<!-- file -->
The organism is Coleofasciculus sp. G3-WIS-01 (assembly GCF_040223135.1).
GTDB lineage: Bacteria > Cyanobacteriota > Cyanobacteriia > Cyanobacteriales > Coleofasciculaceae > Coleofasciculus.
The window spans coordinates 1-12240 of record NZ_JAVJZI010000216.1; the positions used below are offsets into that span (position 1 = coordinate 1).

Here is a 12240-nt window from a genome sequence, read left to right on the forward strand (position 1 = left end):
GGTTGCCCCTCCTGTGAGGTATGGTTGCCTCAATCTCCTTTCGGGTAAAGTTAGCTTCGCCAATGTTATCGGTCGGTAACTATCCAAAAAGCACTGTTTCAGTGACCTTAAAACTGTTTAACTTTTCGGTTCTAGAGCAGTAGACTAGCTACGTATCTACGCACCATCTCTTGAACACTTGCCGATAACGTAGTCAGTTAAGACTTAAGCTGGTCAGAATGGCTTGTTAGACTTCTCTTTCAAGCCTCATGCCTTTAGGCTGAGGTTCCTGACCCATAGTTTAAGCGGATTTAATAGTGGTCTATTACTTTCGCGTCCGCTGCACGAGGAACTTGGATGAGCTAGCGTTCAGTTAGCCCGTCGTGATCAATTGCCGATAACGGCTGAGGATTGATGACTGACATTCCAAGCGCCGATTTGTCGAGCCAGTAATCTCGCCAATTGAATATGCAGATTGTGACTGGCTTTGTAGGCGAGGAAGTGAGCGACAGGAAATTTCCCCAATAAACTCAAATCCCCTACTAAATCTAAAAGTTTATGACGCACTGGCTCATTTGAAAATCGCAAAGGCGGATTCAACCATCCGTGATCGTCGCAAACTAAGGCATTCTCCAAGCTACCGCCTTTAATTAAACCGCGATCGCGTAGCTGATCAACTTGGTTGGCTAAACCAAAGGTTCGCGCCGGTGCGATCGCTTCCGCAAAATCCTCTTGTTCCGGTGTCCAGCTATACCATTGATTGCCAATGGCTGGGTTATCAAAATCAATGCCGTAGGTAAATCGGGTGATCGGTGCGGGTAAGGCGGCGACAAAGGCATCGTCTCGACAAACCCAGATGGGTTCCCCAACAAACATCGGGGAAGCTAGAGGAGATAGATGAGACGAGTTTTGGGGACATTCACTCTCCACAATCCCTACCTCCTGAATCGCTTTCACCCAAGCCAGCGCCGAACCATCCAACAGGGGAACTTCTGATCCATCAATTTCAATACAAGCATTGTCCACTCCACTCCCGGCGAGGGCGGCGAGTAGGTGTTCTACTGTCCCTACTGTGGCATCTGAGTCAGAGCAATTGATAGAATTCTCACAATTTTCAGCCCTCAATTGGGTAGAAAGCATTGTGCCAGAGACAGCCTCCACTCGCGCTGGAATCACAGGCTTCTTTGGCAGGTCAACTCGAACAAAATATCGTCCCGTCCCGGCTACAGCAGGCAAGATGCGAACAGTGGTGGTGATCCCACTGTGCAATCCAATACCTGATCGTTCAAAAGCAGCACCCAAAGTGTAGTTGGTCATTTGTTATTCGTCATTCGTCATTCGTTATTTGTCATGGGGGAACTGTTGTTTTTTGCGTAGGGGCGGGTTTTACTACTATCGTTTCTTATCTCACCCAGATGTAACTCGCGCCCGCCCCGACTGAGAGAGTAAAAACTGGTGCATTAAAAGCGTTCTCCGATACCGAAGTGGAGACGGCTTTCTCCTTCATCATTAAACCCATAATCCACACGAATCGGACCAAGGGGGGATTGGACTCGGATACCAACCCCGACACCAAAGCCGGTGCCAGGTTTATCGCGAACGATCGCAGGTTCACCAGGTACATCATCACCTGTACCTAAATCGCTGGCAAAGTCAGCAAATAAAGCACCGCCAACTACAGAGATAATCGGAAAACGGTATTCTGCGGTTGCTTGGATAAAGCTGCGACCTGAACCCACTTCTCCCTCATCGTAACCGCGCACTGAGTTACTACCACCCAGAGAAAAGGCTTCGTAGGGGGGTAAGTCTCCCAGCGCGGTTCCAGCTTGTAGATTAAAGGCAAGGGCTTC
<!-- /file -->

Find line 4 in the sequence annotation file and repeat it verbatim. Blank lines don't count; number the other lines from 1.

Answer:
Here is a 12240-nt window from a genome sequence, read left to right on the forward strand (position 1 = left end):